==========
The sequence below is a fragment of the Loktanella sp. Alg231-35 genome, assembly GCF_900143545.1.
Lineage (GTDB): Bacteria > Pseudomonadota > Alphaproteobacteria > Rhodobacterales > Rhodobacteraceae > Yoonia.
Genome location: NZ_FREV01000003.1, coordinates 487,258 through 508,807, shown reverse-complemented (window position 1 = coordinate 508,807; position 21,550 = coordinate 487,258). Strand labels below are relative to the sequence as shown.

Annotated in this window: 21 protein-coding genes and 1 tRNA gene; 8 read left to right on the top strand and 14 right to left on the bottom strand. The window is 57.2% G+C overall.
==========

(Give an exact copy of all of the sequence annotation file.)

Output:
The sequence below is a fragment of the Loktanella sp. Alg231-35 genome, assembly GCF_900143545.1.
Lineage (GTDB): Bacteria > Pseudomonadota > Alphaproteobacteria > Rhodobacterales > Rhodobacteraceae > Yoonia.
Genome location: NZ_FREV01000003.1, coordinates 487,258 through 508,807, shown reverse-complemented (window position 1 = coordinate 508,807; position 21,550 = coordinate 487,258). Strand labels below are relative to the sequence as shown.

Annotated in this window: 21 protein-coding genes and 1 tRNA gene; 8 read left to right on the top strand and 14 right to left on the bottom strand. The window is 57.2% G+C overall.